Although he’s recently been signed to a minor league deal — as detailed in yesterday’s Bird Droppings — left-handed pitcher Wade LeBlanc figures to have a strong chance of making the 2020 rotation for Baltimore as things currently stand.
For his career, LeBlanc is 45-47 with a 4.46 ERA and 4.68 FIP. Since starting his career in 2008, he’s appeared in 234 games, including 114 starts and 120 relief appearances. He’s only surpassed triple-digits in innings pitched three times in his career, including 2018 and 2019, when he threw 162 and 121.1, respectively. Other than that you’ve got to go all the way back to 2010 (146 IP) for the last time he came even close to those totals.
But still, experience is a key factor when considering LeBlanc’s role with the Orioles because the club has at least two rotation spots up for grabs heading into spring training and a lot of young players in competition. LeBlanc has more major league seasoning than potential starters David Hess, Keegan Akin, Kohl Stewart and Brandon Bailey combined.
At 35 years old, not only does LeBlanc become the oldest member of the Orioles’ pitching staff, but of the entire team. There are only four other players over the age of 30 on the O’s roster right now, with the oldest being Chris Davis (33).
Arguably, LeBlanc had the best season of his career two years ago while pitching for the Mariners. In 2018, he threw a career high 162 innings over the course of 32 appearances (27 starts) with a 3.72 ERA, 4.28 FIP, 1.20 WHIP and 3.25 SO/W. It was the first time since 2010 — when he was a 25-year-old starter with the Padres — that he surpassed 80 innings pitched.
Other than having increased opportunity and relatively good health, what else allowed LeBlanc to excel in 2018?
A classic junkballer, LeBlanc has always relied on location over velocity since he came into the league in 2008. According to Baseball Savant, the lefty sports a five-pitch mix that includes a sinker, curveball, cutter, changeup and a four-seam fastball that sits in the mid-to-high 80s.
LeBlanc experimented with a slider from 2016-2018, introducing the pitch to his repertoire at a 1.6% usage rate which then increased to 6.6% in 2017. But in 2018 he virtually eliminated that pitch, throwing just two off them all year (0.1%). He didn’t throw any sliders in 2019.
The left-hander also bumped up his sinker usage from 13.3% in 2017 to 27.8% in 2018 while decreasing his four-seam fastball usage from 21.3% to 7.7% between those two same years.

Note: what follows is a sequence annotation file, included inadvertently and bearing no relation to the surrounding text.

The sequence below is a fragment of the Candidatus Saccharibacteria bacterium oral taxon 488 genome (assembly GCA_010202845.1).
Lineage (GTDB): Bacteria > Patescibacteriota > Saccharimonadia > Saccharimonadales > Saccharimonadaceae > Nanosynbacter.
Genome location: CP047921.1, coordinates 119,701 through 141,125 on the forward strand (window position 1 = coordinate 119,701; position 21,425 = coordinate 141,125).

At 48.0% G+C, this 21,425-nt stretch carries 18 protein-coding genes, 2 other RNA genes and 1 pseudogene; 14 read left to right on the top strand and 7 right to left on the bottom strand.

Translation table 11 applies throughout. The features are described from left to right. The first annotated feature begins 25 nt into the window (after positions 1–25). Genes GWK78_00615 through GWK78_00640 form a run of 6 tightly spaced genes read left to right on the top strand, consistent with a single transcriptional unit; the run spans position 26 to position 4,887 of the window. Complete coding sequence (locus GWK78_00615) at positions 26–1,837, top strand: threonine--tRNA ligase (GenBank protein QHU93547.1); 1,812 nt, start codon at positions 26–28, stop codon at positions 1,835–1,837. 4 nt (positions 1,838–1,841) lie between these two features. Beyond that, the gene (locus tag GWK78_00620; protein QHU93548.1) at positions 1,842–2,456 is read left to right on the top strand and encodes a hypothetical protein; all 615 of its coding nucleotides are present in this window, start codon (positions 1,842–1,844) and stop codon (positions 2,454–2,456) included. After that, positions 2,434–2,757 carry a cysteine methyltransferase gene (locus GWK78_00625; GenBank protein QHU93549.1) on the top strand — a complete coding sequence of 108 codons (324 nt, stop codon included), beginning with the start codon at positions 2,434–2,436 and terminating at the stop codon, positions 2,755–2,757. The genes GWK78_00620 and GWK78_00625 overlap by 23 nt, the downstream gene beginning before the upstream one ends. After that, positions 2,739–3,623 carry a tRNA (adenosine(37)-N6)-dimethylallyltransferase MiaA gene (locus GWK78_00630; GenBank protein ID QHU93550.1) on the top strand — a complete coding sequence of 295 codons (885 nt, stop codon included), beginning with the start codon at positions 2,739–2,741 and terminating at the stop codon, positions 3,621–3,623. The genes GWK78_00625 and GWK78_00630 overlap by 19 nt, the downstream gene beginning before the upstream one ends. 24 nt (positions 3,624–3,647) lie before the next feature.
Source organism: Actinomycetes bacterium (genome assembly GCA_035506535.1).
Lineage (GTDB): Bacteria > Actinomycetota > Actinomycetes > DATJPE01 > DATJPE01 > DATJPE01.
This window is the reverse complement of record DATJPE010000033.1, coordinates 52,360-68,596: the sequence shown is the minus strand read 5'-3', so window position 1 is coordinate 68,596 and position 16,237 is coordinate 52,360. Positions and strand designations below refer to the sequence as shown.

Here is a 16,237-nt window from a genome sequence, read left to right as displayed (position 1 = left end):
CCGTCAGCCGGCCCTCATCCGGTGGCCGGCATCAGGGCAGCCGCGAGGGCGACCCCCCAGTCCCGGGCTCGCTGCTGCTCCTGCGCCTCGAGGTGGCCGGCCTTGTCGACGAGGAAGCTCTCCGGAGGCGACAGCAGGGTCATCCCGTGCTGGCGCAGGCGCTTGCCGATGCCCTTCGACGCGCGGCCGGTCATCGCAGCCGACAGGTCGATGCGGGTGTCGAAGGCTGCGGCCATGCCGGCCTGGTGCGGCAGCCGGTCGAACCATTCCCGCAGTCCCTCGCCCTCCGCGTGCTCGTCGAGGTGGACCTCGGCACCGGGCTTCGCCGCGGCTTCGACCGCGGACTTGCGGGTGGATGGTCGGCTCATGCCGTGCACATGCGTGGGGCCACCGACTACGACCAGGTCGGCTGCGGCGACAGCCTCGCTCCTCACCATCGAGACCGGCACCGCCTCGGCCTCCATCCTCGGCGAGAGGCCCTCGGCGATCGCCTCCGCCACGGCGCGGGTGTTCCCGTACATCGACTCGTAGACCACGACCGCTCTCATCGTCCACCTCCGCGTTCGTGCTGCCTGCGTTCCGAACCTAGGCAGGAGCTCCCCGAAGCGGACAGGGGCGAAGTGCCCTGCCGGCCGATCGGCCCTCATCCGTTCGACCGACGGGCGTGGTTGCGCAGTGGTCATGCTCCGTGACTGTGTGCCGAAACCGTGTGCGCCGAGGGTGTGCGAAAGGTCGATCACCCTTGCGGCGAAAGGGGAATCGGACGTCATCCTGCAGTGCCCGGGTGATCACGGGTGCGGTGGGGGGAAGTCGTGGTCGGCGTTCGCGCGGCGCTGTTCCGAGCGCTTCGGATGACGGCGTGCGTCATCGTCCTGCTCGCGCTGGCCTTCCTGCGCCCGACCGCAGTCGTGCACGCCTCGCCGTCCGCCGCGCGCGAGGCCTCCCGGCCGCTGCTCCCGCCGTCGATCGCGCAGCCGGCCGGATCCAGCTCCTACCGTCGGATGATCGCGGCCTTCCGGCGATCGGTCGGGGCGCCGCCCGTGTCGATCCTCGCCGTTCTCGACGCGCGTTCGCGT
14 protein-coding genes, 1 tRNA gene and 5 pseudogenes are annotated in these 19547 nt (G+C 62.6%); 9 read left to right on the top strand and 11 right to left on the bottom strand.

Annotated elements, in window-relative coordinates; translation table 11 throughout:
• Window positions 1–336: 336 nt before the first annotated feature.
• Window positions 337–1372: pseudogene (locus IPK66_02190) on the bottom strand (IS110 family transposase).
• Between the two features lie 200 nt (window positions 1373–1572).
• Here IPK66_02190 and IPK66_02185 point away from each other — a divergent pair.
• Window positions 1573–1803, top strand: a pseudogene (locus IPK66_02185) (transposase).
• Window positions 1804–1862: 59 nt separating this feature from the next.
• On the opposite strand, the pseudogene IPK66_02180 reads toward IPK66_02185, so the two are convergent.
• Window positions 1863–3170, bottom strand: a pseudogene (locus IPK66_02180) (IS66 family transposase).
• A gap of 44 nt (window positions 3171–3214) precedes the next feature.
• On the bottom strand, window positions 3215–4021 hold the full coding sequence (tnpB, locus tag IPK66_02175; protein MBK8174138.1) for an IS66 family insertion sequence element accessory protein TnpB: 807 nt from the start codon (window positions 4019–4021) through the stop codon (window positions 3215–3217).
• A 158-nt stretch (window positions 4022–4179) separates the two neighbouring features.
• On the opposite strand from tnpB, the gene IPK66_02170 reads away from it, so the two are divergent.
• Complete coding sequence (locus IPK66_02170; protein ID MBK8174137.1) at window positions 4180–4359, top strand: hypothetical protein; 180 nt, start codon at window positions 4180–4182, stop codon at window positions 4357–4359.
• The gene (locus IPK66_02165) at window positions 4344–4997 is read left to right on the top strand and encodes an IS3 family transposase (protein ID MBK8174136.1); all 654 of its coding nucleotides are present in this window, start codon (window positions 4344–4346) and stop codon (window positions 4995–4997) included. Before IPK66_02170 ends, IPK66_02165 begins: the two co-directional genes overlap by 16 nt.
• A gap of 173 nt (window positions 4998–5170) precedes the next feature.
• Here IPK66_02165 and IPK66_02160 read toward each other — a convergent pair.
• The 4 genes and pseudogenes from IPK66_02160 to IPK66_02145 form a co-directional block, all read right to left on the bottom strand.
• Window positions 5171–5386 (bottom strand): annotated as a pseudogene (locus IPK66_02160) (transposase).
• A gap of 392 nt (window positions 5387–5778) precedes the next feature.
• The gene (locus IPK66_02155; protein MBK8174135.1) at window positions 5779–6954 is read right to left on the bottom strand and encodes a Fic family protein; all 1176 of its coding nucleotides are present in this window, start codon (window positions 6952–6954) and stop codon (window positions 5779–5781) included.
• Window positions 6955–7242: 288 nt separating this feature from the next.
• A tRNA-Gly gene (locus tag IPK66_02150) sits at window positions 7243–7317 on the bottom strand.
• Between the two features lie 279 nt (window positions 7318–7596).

Looking back several years, the left-hander has managed to remain healthy for the most part. A quick glance at LeBlanc’s MLB transactions shows that he’s only been placed on the injured list twice in the past three years. In 2017 he missed a couple weeks with a strained quadriceps and he missed about a month early in the 2019 season with a strained oblique.
Despite a career spanning 11 years, LeBlanc has only pitched at Camden Yards on three occasions, during which time he owns a 9.00 ERA over seven innings. He started one game in Baltimore in 2018 and allowed four runs (three earned) over 5.2 innings. He also made two relief appearances in 2017, allowing four runs over a total of 1.1 innings.
In his limited exposure to AL East teams the past three years, LeBlanc has had mixed results. Since 2017, LeBlanc has a 5.09 ERA in 17.2 innings against the Red Sox, a 1.69 ERA in 5.1 IP against the Yankees, a 4.35 ERA in 10.1 IP against the Rays and a 6.43 ERA in 14 IP against the Blue Jays. Only four of the aforementioned 11 appearances came as a starting pitcher.
Another glaring red flag is his 2.1 HR/9 last season. And that came while spending half of his time in the spacious confines of Safeco Field in Seattle. For perspective, that ratio is exactly the same as Dylan Bundy in 2018 when he led the league in home runs allowed (41). That does not bode well for a pitcher gearing up to pitch half of his games in cozy Camden Yards.
Wade LeBlanc presents a curious case to say the least. He’s exactly the type of pitcher you would expect the Orioles to sign with the current state they are in and based on his history, he could be solid or be a dud.
Best case scenario is that he eats some innings and maybe some southpaw wisdom rubs off on John Means. Worst case scenario, the Orioles are left where they were the past couple years, struggling to find capable arms to make it past the fifth.
Stats provided by Baseball Reference, ESPN and Baseball Savant.